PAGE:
Journal of Diabetes Research

Journal of Diabetes Research / 2017 / Article

Research Article | Open Access

Volume 2017 |Article ID 5812607 |

Ping Wang, Huili Liu, Li Chen, Yingli Duan, Qunli Chen, Shoumin Xi, "Effects of a Novel Glucokinase Activator, HMS5552, on Glucose Metabolism in a Rat Model of Type 2 Diabetes Mellitus", Journal of Diabetes Research, vol. 2017, Article ID 5812607, 9 pages, 2017.

Effects of a Novel Glucokinase Activator, HMS5552, on Glucose Metabolism in a Rat Model of Type 2 Diabetes Mellitus

Academic Editor: Konstantinos Kantartzis
Received29 Sep 2016
Revised01 Dec 2016
Accepted27 Dec 2016
Published16 Jan 2017


Glucokinase (GK) plays a critical role in the control of whole-body glucose homeostasis. We investigated the possible effects of a novel glucokinase activator (GKA), HMS5552, to the GK in rats with type 2 diabetes mellitus (T2DM). Male Sprague-Dawley (SD) rats were divided into four groups: control group, diabetic group, low-dose (10 mg/kg) HMS5552-treated diabetic group (HMS-L), and high-dose (30 mg/kg) HMS5552-treated diabetic group (HMS-H). HMS5552 was administered intragastrically to the T2DM rats for one month. The levels of total cholesterol, triglyceride, fasting plasma insulin (FINS), and glucagon (FG) were determined, and an oral glucose tolerance test was performed. The expression patterns of proteins and genes associated with insulin resistance and GK activity were assayed. Compared with diabetic rats, the FINS level was significantly decreased in the HMS5552-treated diabetic rats. HMS5552 treatment significantly lowered the blood glucose levels and improved GK activity and insulin resistance. The immunohistochemistry, western blot, and semiquantitative RT-PCR results further demonstrated the effects of HMS5552 on the liver and pancreas. Our data suggest that the novel GKA, HMS5552, exerts antidiabetic effects on the liver and pancreas by improving GK activity and insulin resistance, which holds promise as a novel drug for the treatment of T2DM patients.

1. Introduction

Type 2 diabetes mellitus (T2DM), which accounts for approximately 90–95% of the diagnosed cases of diabetes [1], is a major health problem worldwide. The total number of people with diabetes in 2013 was 382 million, and this number will most likely increase to 592 million by 2035 according to the International Diabetes Federation [2]. T2DM is characterized by elevated fasting plasma glucose (FPG), insulin resistance, increased hepatic glucose production (HGP), and a deficiency in glucose-stimulated insulin secretion (GSIS). The oral therapies that are currently widely used for the treatment of patients with T2DM act mainly by reducing HGP (e.g., biguanides), promoting insulin action (e.g., thiazolidinediones), stimulating insulin release (e.g., sulfonylurea drugs), inhibiting the absorption of intestinal glucose (e.g., α-glucosidase inhibitors), and increasing the endogenous glucagon-like peptide 1 (GLP-1) and glucose-dependent insulinotropic peptide (GIP) levels (e.g., sitagliptin and saxagliptin) [3]. These therapies, however, have some notable shortcomings, such as insufficient efficiency, limited tolerability, and significant side-effects [4]. Therefore, effective, safe, and novel treatments that target novel pathways are urgently needed to help patients reach and maintain the optimal plasma glucose levels.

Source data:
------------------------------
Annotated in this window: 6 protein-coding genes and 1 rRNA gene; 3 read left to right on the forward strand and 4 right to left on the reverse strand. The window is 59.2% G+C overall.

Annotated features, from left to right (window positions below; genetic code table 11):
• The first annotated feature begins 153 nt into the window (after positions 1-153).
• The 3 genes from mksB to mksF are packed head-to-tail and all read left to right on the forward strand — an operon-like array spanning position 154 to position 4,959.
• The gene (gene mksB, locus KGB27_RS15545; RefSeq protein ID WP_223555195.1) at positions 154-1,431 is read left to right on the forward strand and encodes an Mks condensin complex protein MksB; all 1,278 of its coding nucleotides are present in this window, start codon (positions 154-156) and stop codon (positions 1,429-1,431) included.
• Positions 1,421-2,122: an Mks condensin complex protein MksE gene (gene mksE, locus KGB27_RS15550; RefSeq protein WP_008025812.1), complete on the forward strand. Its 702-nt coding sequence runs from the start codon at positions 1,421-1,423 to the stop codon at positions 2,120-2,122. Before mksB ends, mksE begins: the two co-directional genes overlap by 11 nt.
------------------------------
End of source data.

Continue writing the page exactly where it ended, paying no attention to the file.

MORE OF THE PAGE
Glucokinase (GK), also known as hexokinase IV or D, is a 50 kDa cytoplasmic enzyme and one of the four hexokinase isozymes that mediates phosphorylation of glucose to glucose-6 phosphate (G-6-P) in the presence of ATP [5]. GK is predominantly expressed in hepatocytes and pancreatic β-cells and plays a key role in the regulation of carbohydrate metabolism. Compared with other hexokinases, GK has a lower affinity for glucose ( mmol/L), displays positive cooperativity for this substrate, and is not inhibited by its product G-6-P [6]. GK acts as a “glucose sensor” in β-cells for GSIS [7]. In the liver, GK is the rate-limiting enzyme in glucose metabolism and is essential for both glycogen synthesis and glucose production [8]. The genetic mutations of the enzyme in human can cause diabetes or hypoglycemia, which further demonstrates the critical role of GK in glucose metabolism [9].

Nowadays, the development of glucokinase activators (GKAs) as a potential new class of therapeutics for the treatment of T2DM is attractive to researchers. Recently, several GKAs have been discovered, and these GKAs have been shown to effectively improve glucose homeostasis in diabetic animal models and T2DM patients [1012]. However, clinical studies of GKAs have revealed some undesirable effects, such as hypoglycemia [11], elevated circulating triglyceride (TG) levels [13], and increased blood pressure [11]. Furthermore, it appears that this class of therapeutics does not exhibit a durable response after long-term treatment [11, 14]. In the present study, we investigated the effects of a novel fourth-generation GKA, HMS5552, which has a structurally novel amino-acid-based chemical scaffold, on the improvements of GK activity and insulin resistance in a rat model of T2DM induced by a high-fat diet and streptozotocin (STZ). Although the novel drug is currently in Phase II clinical trials, the results of the current study are not available in the public domain.